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32

Modify /etc/lightdm/lightdm.conf to add the following options: display-setup-script > calls your mycustomloginvideo.sh before the login screen appears session-setup-script > calls your mycustomdesktopvideo.sh before the user desktop session starts [SeatDefaults] greeter-session=unity-greeter user-session=ubuntu # for your login screen, e.g. LightDM ...


16

Native resolution for Samsung SyncMaster B2030 is 1600 * 600 60 Hz Generate the modeline using cvt: cvt 1600 900 60 which will be: # 1600x900 59.95 Hz (CVT 1.44M9) hsync: 55.99 kHz; pclk: 118.25 MHz Modeline "1600x900_60.00" 118.25 1600 1696 1856 2112 900 903 908 934 -hsync +vsync Get the name of the output to which your display is connected: ...


11

NOTE: I also posted this answer here I found a very simple workaround that works perfectly for me running 13.04. on a laptop with a 24" external screen that is not permanently connected. I'll just copy from here log in use xrandr or the Displays control utility to configure your monitors how you'd like them to be configured in the login screen ...


9

I think you can add the display modes to /etc/X11/xorg.conf. If you don't have a xorg.conf, then you can use the following as a basis. You need to replace the entries with the names Modeline, Driver and Modes with the correct entries for your system. Depending on your hardware, you may need additional entries, for example if your system has more than one ...


7

The new version of gnome-settings-daemon stores its configuration information in dconf rather than gconf. To do the equivalent of what you were doing on 11.04, try the following: Install the dconf-tools package, and then run dconf-editor. In the tree on the left, navigate org -> gnome -> settings-daemon -> plugins -> xrandr. Uncheck the active checkbox.


7

I managed this little basic script below that answers my question. Now, whether the external monitor is connected or not, Lightdm uses the right resolutions at the greeter stage. Nevertheless, this same script needs to be modified to be generic, in a way that the user wouldn't need to specify manually resolutions of its laptop and monitor screens. (Parse ...


7

The trick is to use the newer --rotate instead of -o which needs to be used with a --output argument: xrandr --output "$internal" --rotate "$xrandr_rotation" Examples xrandr --output LVDS1 --rotate left xrandr --output LVDS1 --rotate right xrandr --output LVDS1 --rotate normal


6

I tried a similar thing and after some debugging I think I figured out what's going on. Your script probably is run and probably does set the resolution correctly. However, since it is run by the login manager, it runs before Unity has finished setting up your desktop environment and Unity reads its own settings and resets the resolution to what you had. So, ...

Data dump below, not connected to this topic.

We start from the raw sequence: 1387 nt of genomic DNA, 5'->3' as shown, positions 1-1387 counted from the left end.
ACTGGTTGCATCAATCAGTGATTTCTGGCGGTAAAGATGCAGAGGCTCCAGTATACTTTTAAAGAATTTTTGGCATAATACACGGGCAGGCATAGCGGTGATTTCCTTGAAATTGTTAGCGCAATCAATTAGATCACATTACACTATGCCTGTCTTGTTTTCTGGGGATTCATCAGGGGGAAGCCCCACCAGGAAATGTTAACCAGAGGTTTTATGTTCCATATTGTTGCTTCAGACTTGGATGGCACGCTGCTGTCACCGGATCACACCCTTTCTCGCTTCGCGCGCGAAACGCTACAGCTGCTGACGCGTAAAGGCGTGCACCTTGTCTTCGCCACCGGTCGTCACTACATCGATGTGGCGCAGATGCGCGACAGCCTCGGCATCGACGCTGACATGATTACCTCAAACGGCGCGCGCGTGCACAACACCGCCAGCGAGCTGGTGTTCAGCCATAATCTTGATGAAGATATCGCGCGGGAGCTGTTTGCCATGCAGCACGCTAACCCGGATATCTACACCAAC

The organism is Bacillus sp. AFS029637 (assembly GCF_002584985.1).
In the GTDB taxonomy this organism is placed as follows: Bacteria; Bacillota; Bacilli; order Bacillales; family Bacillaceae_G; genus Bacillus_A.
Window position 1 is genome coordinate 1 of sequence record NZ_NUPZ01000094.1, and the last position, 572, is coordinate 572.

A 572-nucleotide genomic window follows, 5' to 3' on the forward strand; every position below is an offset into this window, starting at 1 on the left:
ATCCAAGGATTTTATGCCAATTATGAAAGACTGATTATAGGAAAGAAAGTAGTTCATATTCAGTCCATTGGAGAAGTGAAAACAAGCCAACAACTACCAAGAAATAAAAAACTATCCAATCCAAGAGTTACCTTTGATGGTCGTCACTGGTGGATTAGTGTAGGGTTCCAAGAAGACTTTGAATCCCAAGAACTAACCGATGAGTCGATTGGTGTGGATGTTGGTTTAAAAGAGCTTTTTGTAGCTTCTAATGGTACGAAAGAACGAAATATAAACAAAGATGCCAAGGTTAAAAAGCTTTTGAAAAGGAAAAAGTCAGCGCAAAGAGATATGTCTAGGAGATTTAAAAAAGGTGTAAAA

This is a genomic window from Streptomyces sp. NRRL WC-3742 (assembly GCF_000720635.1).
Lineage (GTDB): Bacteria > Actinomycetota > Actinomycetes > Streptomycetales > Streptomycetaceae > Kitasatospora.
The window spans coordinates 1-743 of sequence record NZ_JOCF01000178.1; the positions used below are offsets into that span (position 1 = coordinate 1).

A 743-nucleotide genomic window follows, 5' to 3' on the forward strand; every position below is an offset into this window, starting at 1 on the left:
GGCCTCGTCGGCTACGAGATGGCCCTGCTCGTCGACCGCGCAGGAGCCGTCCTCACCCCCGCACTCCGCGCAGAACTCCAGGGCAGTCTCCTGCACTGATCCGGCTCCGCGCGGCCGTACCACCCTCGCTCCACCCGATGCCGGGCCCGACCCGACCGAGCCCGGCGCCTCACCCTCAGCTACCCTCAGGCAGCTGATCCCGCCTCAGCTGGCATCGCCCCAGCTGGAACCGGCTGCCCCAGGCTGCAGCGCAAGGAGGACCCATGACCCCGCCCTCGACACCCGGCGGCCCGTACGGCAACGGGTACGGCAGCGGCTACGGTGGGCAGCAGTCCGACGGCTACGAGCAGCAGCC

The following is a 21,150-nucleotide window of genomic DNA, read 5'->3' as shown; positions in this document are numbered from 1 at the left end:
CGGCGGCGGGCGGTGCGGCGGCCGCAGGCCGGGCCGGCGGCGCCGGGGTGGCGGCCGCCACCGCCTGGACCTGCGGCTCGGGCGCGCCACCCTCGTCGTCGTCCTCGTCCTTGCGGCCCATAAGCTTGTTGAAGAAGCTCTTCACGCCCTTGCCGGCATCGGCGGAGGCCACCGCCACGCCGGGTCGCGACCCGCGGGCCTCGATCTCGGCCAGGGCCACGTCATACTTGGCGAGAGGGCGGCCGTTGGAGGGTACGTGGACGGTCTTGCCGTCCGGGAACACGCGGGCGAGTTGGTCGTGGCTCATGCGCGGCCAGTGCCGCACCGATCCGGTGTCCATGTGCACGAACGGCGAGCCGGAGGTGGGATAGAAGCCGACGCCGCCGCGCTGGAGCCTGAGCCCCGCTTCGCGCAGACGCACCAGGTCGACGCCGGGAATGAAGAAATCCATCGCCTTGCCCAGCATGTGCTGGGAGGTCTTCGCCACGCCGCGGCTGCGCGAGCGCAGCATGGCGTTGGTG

6

alt+f2 gksu xkill you click on the window you want to close. Also you could try with terminal lets say banshee is stuck when you tried to listen an online radio station.. sudo ps -A|grep bans 10304 bla bla bla ^ the result of the command sudo kill 10304 you could try sudo kill -s kill 10304. a more easy way gksu gnome-system-monitor this is ...


6

Issue xrandr on the console will show you the names of different outputs available on your system (LVDS, VGA-0, etc.) and resolutions available on each: If you see the desired resolutions available for the output that you want (tv screen), set it via xrandr --output <output> --mode <mode> (example: xrandr --output LVDS --mode 1360x768) If your ...


5

.bashrc (as it name may suggest) is only executed on startup of a bash shell. You have to edit ~/.profile to apply changes to your graphical session. Note that this file is intended for setting environment variables and such. You'd better create a startup script to accomplish this task.


5

This is still an issue as of Ubuntu 12.10 released October 18, 2012. A bug fix for this seemed to be in the works so that at least there is an easier way to re-configure the key bindings, but it has since been marked invalid because this was supposedly fixed in gnome-settings-daemon. Ultimately this problem is supposedly due to some hardware vendors ...


5

First generate a "modeline" by using cvt Syntax is: cvt width height refreshrate cvt 1680 1050 60 this gives you: # 1680x1050 59.95 Hz (CVT 1.76MA) hsync: 65.29 kHz; pclk: 146.25 MHz Modeline "1680x1050_60.00" 146.25 1680 1784 1960 2240 1050 1053 1059 1089 -hsync +vsync Now tell this to xrandr: sudo xrandr --newmode "1680x1050_60.00" 146.25 1680 ...


4

Disclaimer: I do not know if it works for all graphic drivers. Intel driver here, in 13.04. First of all get the normal screen you have active: xrandr --current My outout is: Screen 0: minimum 320 x 200, current 1024 x 600, maximum 32767 x 32767 LVDS1 connected 1024x600+0+0 (normal left inverted right x axis y axis) 220mm x 129mm 1024x600 ...


4

Rather than executing the script before session begins, you can execute it as soon as session begins. For an end user, this does not make difference as scripts would have started executing when you see your session.The steps are as follows. Create a shell script and provide it necessary permissions. Open startup applications by searching in dash or your ...